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There is little need for a detailed comment on the results on a country-by-country or a variable-by-variable basis; the general message is that (a) except for France, domestic money performs better than world money alone, and (b) the inclusion of the rest of the world money translates into an increase in the R2 for almost all countries. Therefore, the empirical evidence seems to be in line with what theory suggests, namely, when explaining the inflation rate under flexible exchange rates, first, look at the growth of the domestic money stock and then supplement the model with some proxy for world nominal shocks; under no circumstances should one use world money only.

One further point is that McKinnon argues that, at least as far as the U.S. economy is concerned, there are well-defined periods (1973–74 and 1979–80) over which domestic money is expected to generate a particularly poor fit and to underpredict the actual inflation rate considerably. In Chart 1 the residuals generated by the equations with U.S. wholesale prices and, alternatively, U.S. M1 and world M1 have been plotted. If anything, up to the end of 1974, world money performs worse. Subsequently, domestic and world money overpredict and underpredict, respectively; in 1978–79 that situation reverses itself, but once again world money is not found to fare any better than domestic money.

Chart 1.
Chart 1.

Residuals from Regression of U.S. Wholesale Prices on U.S. M1 (——) and WorldM1 (– – –), 1973–80

Citation: IMF Staff Papers 1983, 004; 10.5089/9781451930610.024.A004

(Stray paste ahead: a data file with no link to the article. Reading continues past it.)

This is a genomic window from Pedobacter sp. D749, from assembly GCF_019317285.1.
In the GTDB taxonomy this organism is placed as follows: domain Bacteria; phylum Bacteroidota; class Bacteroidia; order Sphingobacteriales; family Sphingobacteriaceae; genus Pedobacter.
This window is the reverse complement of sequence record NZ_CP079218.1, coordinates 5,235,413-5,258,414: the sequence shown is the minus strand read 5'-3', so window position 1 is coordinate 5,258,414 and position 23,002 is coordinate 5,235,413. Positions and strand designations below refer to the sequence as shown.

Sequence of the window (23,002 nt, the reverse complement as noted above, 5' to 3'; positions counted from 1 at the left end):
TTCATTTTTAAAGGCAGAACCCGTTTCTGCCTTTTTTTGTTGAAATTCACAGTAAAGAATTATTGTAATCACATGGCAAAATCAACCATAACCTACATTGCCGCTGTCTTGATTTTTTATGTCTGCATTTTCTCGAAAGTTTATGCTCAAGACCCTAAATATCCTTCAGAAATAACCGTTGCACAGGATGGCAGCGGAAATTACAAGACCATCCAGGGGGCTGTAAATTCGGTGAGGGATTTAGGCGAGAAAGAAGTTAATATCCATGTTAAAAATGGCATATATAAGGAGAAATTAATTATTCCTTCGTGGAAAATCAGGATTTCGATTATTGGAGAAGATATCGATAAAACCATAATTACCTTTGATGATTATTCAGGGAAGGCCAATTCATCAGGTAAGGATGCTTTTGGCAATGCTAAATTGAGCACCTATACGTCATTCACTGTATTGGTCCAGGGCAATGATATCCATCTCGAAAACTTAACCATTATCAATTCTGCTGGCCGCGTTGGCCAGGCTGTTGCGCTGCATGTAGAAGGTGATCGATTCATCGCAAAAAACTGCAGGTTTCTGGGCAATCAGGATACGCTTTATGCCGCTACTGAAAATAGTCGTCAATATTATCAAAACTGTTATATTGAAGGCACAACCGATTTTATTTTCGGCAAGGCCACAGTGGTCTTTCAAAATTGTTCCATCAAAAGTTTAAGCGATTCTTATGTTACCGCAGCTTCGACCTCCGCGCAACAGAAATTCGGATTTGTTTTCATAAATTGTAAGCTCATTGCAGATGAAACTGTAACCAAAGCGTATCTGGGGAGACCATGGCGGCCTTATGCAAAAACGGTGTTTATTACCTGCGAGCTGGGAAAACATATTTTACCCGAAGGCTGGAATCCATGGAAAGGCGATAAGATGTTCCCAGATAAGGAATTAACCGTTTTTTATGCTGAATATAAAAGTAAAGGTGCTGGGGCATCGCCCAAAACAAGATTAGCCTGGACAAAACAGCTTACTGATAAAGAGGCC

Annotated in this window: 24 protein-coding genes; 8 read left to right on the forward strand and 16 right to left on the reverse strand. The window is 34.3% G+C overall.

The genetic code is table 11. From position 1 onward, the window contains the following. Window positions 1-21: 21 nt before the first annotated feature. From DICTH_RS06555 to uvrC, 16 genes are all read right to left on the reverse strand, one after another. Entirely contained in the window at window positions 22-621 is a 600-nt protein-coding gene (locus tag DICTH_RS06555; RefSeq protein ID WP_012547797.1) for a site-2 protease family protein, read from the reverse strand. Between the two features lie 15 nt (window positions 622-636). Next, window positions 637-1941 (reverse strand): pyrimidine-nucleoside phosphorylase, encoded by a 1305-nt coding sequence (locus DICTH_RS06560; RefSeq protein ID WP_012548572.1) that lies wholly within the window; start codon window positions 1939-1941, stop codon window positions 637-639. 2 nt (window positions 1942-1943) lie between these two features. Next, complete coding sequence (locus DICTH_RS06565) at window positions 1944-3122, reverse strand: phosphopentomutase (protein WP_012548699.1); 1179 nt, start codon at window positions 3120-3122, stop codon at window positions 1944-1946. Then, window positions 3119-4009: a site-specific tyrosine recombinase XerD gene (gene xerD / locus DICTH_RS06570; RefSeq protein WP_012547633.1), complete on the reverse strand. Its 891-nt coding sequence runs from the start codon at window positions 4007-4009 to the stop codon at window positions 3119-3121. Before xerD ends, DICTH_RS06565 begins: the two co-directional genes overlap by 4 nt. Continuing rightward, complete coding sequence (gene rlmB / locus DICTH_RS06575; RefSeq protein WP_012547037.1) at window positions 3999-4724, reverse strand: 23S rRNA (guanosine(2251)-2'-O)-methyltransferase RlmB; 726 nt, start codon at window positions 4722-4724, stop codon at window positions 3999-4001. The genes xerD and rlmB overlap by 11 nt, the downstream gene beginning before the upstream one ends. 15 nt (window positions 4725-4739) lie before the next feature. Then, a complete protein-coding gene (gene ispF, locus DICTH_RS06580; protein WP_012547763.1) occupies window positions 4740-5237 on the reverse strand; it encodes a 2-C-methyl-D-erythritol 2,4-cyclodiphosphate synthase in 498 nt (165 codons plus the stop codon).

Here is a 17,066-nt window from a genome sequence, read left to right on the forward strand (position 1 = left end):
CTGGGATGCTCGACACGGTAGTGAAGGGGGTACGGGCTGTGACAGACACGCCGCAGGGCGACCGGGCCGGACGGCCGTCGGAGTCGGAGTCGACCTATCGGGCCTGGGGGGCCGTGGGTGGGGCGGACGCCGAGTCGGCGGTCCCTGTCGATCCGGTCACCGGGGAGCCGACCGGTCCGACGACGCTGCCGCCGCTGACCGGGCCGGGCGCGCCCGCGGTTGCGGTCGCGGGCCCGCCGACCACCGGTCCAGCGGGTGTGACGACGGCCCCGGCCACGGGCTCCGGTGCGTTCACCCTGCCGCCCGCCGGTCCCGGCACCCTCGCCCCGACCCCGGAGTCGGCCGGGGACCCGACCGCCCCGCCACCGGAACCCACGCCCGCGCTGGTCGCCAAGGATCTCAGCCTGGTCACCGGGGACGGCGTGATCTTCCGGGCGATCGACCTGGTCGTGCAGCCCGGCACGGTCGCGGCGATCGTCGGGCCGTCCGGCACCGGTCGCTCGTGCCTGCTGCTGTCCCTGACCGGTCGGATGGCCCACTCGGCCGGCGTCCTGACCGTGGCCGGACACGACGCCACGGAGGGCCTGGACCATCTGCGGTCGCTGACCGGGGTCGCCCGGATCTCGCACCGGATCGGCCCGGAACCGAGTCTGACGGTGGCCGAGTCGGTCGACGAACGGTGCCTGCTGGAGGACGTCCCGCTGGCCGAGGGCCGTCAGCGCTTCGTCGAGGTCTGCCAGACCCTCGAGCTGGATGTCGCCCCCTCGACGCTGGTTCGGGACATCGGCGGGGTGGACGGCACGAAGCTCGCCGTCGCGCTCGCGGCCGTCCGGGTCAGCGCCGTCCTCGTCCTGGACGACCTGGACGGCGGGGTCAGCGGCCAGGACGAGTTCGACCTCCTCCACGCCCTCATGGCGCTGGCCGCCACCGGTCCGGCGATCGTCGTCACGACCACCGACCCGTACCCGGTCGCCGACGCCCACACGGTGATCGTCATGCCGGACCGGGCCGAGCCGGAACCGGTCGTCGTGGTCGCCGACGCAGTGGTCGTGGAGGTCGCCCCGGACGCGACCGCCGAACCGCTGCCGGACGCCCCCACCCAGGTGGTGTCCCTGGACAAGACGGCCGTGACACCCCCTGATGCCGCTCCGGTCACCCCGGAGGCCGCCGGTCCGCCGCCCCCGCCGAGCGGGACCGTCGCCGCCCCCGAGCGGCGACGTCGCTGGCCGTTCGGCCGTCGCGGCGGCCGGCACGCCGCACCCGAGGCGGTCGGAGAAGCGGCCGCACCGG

The last step is to take a close look at the exact kind of empirical evidence that McKinnon (1983) provides. Basically, the reader is presented with a set of regressions of annual changes in the U.S. wholesale price index (XWPUS) on a constant and on changes in U.S. M1 (XM1 U US) or world M1 (XM1 W WORLD), both lagged once and twice. The regressions show that, over the sample period 1970–81, world M1 generates a higher R2, as is confirmed by the first two equations in Table 2, in which the experiment is replicated.

Table 2.

Further Results on Relationship Between Prices and Domestic and World Money, 1970–81 1

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The t-statistics are shown in parentheses.

Two basic reasons suggest that this finding is not robust. The first question that arises when viewing the residuals generated by equations (1) and (2) is whether world money performs systematically better than domestic money over the whole decade. This point is crucial, since the debate over cost-push in the late 1960s and early 1970s and, of course, the development of the literature on rational expectations, have taught that an effort must be made to distinguish between systematic and nonsystematic impulses in studying inflation. In the present instance, the relative performance of the two equations appears to depend to a great extent on just one observation—that for 1974. Therefore, it would be interesting to find out what happens when a dummy variable is introduced to take out that particular observation, as is done in equations (3) and (4). The Durbin-Watson statistic of the equation with domestic money now becomes acceptable, and both money lagged once and money lagged twice are significant and have reasonable coefficients. The explanatory power of the equation is such that one can no longer say that world money is a better predictor of domestic inflation.

A fairly dramatic change in the picture also occurs as the GNP deflator replaces wholesale prices as the dependent variable, a perfectly legitimate substitution, of course. Equations (1’)(4’) suggest that whether correction for first-order autocorrelation is made or not, domestic money always wins. 21